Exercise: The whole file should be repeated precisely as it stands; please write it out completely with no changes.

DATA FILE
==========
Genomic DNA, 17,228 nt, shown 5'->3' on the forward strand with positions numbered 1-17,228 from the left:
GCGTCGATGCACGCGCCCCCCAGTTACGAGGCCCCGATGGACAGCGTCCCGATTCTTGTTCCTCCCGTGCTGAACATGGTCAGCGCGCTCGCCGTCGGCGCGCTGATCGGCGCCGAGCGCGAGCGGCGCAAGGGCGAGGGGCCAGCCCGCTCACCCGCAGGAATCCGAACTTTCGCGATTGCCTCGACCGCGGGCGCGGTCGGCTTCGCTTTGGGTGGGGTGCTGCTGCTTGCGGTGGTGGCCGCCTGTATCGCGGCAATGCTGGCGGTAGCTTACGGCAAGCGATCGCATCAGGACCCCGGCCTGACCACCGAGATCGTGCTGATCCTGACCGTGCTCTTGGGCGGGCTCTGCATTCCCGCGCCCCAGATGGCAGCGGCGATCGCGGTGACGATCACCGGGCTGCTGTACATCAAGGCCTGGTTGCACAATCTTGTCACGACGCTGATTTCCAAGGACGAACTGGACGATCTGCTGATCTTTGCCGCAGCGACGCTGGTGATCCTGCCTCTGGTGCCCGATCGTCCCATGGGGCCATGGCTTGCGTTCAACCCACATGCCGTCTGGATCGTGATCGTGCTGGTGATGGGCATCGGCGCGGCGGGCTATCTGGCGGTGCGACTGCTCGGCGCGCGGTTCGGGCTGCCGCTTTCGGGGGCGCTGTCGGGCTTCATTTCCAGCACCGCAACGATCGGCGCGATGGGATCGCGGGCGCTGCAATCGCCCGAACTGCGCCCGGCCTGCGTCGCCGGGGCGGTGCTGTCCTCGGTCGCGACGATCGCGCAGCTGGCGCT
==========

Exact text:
Genomic DNA, 17,228 nt, shown 5'->3' on the forward strand with positions numbered 1-17,228 from the left:
GCGTCGATGCACGCGCCCCCCAGTTACGAGGCCCCGATGGACAGCGTCCCGATTCTTGTTCCTCCCGTGCTGAACATGGTCAGCGCGCTCGCCGTCGGCGCGCTGATCGGCGCCGAGCGCGAGCGGCGCAAGGGCGAGGGGCCAGCCCGCTCACCCGCAGGAATCCGAACTTTCGCGATTGCCTCGACCGCGGGCGCGGTCGGCTTCGCTTTGGGTGGGGTGCTGCTGCTTGCGGTGGTGGCCGCCTGTATCGCGGCAATGCTGGCGGTAGCTTACGGCAAGCGATCGCATCAGGACCCCGGCCTGACCACCGAGATCGTGCTGATCCTGACCGTGCTCTTGGGCGGGCTCTGCATTCCCGCGCCCCAGATGGCAGCGGCGATCGCGGTGACGATCACCGGGCTGCTGTACATCAAGGCCTGGTTGCACAATCTTGTCACGACGCTGATTTCCAAGGACGAACTGGACGATCTGCTGATCTTTGCCGCAGCGACGCTGGTGATCCTGCCTCTGGTGCCCGATCGTCCCATGGGGCCATGGCTTGCGTTCAACCCACATGCCGTCTGGATCGTGATCGTGCTGGTGATGGGCATCGGCGCGGCGGGCTATCTGGCGGTGCGACTGCTCGGCGCGCGGTTCGGGCTGCCGCTTTCGGGGGCGCTGTCGGGCTTCATTTCCAGCACCGCAACGATCGGCGCGATGGGATCGCGGGCGCTGCAATCGCCCGAACTGCGCCCGGCCTGCGTCGCCGGGGCGGTGCTGTCCTCGGTCGCGACGATCGCGCAGCTGGCGCT